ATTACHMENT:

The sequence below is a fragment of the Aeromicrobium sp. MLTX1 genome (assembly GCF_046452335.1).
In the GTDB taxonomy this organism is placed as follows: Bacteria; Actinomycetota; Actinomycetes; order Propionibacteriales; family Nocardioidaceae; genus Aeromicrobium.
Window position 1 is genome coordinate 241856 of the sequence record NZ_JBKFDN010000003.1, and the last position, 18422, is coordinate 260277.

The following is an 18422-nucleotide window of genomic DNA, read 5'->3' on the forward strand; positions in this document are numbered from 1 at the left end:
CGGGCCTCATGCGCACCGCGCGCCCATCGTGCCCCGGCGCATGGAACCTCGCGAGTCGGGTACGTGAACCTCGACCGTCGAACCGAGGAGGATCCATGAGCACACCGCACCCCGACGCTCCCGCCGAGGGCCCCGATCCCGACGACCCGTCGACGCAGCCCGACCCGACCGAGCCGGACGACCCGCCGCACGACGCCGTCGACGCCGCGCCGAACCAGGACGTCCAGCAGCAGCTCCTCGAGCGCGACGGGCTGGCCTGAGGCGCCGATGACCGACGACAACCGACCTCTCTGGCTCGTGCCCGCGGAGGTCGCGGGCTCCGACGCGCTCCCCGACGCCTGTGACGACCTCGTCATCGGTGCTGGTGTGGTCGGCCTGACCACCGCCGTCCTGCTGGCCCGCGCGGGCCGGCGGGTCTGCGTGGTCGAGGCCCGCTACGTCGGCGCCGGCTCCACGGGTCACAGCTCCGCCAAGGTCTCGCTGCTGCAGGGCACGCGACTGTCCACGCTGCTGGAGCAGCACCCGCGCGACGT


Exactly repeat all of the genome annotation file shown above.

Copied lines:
The sequence below is a fragment of the Aeromicrobium sp. MLTX1 genome (assembly GCF_046452335.1).
In the GTDB taxonomy this organism is placed as follows: Bacteria; Actinomycetota; Actinomycetes; order Propionibacteriales; family Nocardioidaceae; genus Aeromicrobium.
Window position 1 is genome coordinate 241856 of the sequence record NZ_JBKFDN010000003.1, and the last position, 18422, is coordinate 260277.

The following is an 18422-nucleotide window of genomic DNA, read 5'->3' on the forward strand; positions in this document are numbered from 1 at the left end:
CGGGCCTCATGCGCACCGCGCGCCCATCGTGCCCCGGCGCATGGAACCTCGCGAGTCGGGTACGTGAACCTCGACCGTCGAACCGAGGAGGATCCATGAGCACACCGCACCCCGACGCTCCCGCCGAGGGCCCCGATCCCGACGACCCGTCGACGCAGCCCGACCCGACCGAGCCGGACGACCCGCCGCACGACGCCGTCGACGCCGCGCCGAACCAGGACGTCCAGCAGCAGCTCCTCGAGCGCGACGGGCTGGCCTGAGGCGCCGATGACCGACGACAACCGACCTCTCTGGCTCGTGCCCGCGGAGGTCGCGGGCTCCGACGCGCTCCCCGACGCCTGTGACGACCTCGTCATCGGTGCTGGTGTGGTCGGCCTGACCACCGCCGTCCTGCTGGCCCGCGCGGGCCGGCGGGTCTGCGTGGTCGAGGCCCGCTACGTCGGCGCCGGCTCCACGGGTCACAGCTCCGCCAAGGTCTCGCTGCTGCAGGGCACGCGACTGTCCACGCTGCTGGAGCAGCACCCGCGCGACGT